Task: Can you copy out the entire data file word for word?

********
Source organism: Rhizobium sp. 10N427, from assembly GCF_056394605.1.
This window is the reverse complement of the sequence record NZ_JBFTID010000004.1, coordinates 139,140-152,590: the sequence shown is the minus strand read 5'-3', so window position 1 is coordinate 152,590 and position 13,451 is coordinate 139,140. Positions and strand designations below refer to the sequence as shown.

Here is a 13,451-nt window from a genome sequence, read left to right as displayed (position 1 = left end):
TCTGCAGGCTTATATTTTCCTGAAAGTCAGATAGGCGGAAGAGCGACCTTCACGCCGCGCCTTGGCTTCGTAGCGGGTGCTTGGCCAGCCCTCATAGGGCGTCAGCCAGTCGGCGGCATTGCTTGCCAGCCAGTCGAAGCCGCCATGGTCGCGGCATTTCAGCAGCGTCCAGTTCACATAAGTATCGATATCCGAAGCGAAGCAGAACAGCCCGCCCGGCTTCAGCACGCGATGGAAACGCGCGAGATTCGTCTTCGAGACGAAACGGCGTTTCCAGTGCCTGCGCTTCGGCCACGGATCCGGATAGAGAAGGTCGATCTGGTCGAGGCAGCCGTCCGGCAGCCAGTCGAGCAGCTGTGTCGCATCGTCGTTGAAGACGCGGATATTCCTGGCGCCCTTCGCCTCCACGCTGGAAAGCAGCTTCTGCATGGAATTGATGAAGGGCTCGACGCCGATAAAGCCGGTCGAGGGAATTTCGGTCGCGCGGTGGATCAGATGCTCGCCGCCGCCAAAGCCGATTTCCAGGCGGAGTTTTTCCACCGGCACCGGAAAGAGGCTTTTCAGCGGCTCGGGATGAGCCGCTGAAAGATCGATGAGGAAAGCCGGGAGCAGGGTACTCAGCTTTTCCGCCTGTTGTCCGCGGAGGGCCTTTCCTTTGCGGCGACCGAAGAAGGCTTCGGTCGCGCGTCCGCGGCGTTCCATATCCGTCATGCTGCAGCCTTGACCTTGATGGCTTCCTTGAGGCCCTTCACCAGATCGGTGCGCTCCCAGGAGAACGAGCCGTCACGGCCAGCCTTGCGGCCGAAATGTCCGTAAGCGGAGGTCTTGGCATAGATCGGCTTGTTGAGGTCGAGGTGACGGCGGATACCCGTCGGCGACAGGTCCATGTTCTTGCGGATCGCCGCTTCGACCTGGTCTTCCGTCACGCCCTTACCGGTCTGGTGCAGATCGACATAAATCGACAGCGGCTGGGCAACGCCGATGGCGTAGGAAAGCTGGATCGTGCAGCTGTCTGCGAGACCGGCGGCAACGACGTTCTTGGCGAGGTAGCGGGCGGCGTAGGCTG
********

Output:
Source organism: Rhizobium sp. 10N427, from assembly GCF_056394605.1.
This window is the reverse complement of the sequence record NZ_JBFTID010000004.1, coordinates 139,140-152,590: the sequence shown is the minus strand read 5'-3', so window position 1 is coordinate 152,590 and position 13,451 is coordinate 139,140. Positions and strand designations below refer to the sequence as shown.

Here is a 13,451-nt window from a genome sequence, read left to right as displayed (position 1 = left end):
TCTGCAGGCTTATATTTTCCTGAAAGTCAGATAGGCGGAAGAGCGACCTTCACGCCGCGCCTTGGCTTCGTAGCGGGTGCTTGGCCAGCCCTCATAGGGCGTCAGCCAGTCGGCGGCATTGCTTGCCAGCCAGTCGAAGCCGCCATGGTCGCGGCATTTCAGCAGCGTCCAGTTCACATAAGTATCGATATCCGAAGCGAAGCAGAACAGCCCGCCCGGCTTCAGCACGCGATGGAAACGCGCGAGATTCGTCTTCGAGACGAAACGGCGTTTCCAGTGCCTGCGCTTCGGCCACGGATCCGGATAGAGAAGGTCGATCTGGTCGAGGCAGCCGTCCGGCAGCCAGTCGAGCAGCTGTGTCGCATCGTCGTTGAAGACGCGGATATTCCTGGCGCCCTTCGCCTCCACGCTGGAAAGCAGCTTCTGCATGGAATTGATGAAGGGCTCGACGCCGATAAAGCCGGTCGAGGGAATTTCGGTCGCGCGGTGGATCAGATGCTCGCCGCCGCCAAAGCCGATTTCCAGGCGGAGTTTTTCCACCGGCACCGGAAAGAGGCTTTTCAGCGGCTCGGGATGAGCCGCTGAAAGATCGATGAGGAAAGCCGGGAGCAGGGTACTCAGCTTTTCCGCCTGTTGTCCGCGGAGGGCCTTTCCTTTGCGGCGACCGAAGAAGGCTTCGGTCGCGCGTCCGCGGCGTTCCATATCCGTCATGCTGCAGCCTTGACCTTGATGGCTTCCTTGAGGCCCTTCACCAGATCGGTGCGCTCCCAGGAGAACGAGCCGTCACGGCCAGCCTTGCGGCCGAAATGTCCGTAAGCGGAGGTCTTGGCATAGATCGGCTTGTTGAGGTCGAGGTGACGGCGGATACCCGTCGGCGACAGGTCCATGTTCTTGCGGATCGCCGCTTCGACCTGGTCTTCCGTCACGCCCTTACCGGTCTGGTGCAGATCGACATAAATCGACAGCGGCTGGGCAACGCCGATGGCGTAGGAAAGCTGGATCGTGCAGCTGTCTGCGAGACCGGCGGCAACGACGTTCTTGGCGAGGTAGCGGGCGGCGTAGGCTG